And we talked a little bit about Coldfoot and then he shook my hand and he said, I can’t wait until I go back to the hotel, because I’m going to call my dad and tell him about this and he’s going to get the biggest kick out of this. And it made me so happy that Lance had repaired or was in the process of repairing his relationship with his dad. It also made me really happy towards the towards the end of his life that he seemed to have found a great deal of happiness that wasn’t entirely relying on dogs. Like he he got a big kick out of racing stock cars and and raising his two young kids. And he just seemed like he was coming to peace with the fact that he wouldn’t be he wouldn’t be a dog musher forever. And you know, for people who for people have seen Lance are seen Lance in person. He always was someone who was who was who did not look strong. He was extremely strong and had a mental toughness. That is that is you know, hard to even conceive of. But he he looked like you could tell he’d been weakened by the cancer. He’d been weakened by all of these treatments. And I think in I had a long thread about this on Twitter and I won’t I won’t reiterate all of that. But in in the show I’ve I’ve tried to, over the years steer clear of, of talking too much about some of the challenges that Lance faced and he had he had addiction issues. He had some some issues with the law specially when he was younger and issues with with relationships and things like that. And I kind of steered clear of that because there were people who were picking on Lance and I didn’t want to feel like I was piling on. But I’ve come to realize that part of what I admire about Lance the most unlike Toni I still am talking about him and in the present tense because it’s difficult. I admire that he did things and I think would be one of the first to admit it. He made some mistakes.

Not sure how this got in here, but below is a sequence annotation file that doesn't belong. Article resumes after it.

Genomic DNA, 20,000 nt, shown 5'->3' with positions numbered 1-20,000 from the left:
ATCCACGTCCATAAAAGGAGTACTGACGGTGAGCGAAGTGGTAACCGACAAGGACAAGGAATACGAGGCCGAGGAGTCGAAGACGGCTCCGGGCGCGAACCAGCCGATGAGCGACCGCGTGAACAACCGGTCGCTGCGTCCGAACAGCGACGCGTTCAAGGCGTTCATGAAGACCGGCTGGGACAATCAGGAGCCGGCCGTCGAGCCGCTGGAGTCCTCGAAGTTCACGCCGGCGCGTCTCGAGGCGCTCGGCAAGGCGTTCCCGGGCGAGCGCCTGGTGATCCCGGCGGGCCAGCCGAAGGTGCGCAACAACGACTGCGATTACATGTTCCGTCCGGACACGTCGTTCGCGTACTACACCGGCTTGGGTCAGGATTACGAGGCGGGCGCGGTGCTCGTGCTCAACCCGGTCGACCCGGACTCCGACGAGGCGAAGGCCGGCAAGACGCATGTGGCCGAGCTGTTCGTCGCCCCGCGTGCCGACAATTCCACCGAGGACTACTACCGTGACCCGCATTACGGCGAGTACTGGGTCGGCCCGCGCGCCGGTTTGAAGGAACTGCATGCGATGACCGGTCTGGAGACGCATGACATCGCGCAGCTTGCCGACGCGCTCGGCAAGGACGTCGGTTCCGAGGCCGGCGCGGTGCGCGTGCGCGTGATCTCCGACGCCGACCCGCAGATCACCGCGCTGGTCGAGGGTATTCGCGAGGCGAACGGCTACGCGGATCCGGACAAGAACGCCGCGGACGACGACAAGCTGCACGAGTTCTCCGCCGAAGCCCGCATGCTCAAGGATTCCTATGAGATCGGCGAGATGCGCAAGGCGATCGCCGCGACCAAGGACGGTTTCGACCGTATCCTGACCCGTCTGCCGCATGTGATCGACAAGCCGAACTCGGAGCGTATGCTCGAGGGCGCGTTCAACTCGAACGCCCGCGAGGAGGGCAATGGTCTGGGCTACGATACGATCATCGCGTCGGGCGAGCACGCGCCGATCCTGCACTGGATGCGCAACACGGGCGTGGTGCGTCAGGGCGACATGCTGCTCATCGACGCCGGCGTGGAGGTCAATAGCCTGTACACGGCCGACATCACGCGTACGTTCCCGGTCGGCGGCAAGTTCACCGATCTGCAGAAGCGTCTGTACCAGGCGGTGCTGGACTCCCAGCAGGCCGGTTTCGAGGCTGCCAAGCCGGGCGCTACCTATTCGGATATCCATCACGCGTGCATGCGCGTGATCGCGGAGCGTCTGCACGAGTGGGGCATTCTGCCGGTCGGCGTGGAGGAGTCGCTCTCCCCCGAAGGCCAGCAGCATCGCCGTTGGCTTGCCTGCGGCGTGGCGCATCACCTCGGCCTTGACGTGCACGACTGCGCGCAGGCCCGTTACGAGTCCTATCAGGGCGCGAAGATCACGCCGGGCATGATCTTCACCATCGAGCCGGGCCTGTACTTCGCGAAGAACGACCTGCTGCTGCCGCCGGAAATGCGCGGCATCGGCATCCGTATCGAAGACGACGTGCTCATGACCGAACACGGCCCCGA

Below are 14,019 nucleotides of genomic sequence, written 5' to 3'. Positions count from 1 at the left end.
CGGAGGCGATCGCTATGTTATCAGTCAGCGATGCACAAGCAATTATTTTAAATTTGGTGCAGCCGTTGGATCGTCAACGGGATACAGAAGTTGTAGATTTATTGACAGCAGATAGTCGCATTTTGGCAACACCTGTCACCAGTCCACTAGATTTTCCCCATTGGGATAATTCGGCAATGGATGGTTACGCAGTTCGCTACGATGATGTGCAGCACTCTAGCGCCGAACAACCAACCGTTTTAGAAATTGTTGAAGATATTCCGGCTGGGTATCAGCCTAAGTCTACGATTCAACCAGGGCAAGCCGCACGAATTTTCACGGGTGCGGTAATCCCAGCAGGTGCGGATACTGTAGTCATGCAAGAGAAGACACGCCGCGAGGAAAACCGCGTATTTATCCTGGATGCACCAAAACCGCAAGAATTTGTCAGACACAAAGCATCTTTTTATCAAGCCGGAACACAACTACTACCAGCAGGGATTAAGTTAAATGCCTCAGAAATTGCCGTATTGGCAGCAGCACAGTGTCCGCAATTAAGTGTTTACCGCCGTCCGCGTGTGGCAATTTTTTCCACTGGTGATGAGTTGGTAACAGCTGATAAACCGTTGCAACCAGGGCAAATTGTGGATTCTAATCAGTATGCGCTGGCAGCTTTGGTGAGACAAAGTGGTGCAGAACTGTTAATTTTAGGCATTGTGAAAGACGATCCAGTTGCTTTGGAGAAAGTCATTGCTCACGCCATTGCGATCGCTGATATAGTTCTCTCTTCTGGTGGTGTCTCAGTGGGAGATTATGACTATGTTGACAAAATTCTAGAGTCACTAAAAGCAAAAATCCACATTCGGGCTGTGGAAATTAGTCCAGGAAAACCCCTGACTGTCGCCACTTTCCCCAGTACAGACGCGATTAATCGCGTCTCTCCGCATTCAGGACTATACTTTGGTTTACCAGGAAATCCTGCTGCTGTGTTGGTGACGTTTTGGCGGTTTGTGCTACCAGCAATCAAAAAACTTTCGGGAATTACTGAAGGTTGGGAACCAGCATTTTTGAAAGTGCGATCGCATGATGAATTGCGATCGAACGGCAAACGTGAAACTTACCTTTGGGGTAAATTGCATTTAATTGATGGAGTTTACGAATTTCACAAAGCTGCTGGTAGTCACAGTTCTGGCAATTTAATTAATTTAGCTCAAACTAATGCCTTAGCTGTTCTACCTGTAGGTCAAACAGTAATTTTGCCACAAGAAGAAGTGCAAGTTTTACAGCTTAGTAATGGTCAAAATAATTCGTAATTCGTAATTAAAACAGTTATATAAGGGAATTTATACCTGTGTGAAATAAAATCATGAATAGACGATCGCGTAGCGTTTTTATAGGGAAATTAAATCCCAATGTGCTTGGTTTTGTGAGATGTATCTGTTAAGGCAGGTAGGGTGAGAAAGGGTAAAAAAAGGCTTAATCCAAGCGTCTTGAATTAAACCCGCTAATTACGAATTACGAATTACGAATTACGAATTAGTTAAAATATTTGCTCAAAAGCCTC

He did some things that I’m sure he was not proud of and I’m sure that he recognized as mistakes. And yet, in spite of all of that, he never let that stop him from just wholeheartedly pursuing his passions, especially his passions for for mushing and for being with dogs. And I think all of us have done things that we don’t look back on fondly. We’ve all done things that we recognize our mistakes or things that we’re ashamed of. And I think sometimes we carry that stuff around with us too much. And if we could get one lesson from Lance, and there’s a lot of lessons you can get from Lance but if you could get one thing from Lance, it’s that he did that stuff and he would admit it, and yet he didn’t let that stop him from pursuing his passion. And I’m not saying that that you know, that. Certainly not me, but I’m not saying that our listeners will. Will you know when for I did rods but I think that there’s something really important to that. And I hate when I hate when people die, and they’re and people fall into these two camps. They either lionize the person and start acting like he was perfect, or they demonize them and they start cutting him down. And Lance Mackey was a human being and he had flaws, and he had amazing strengths. And there’s a lot of stuff to admire about him. And I just, I, I think the fact that he was human, and that he had problems makes me admire him all that much more.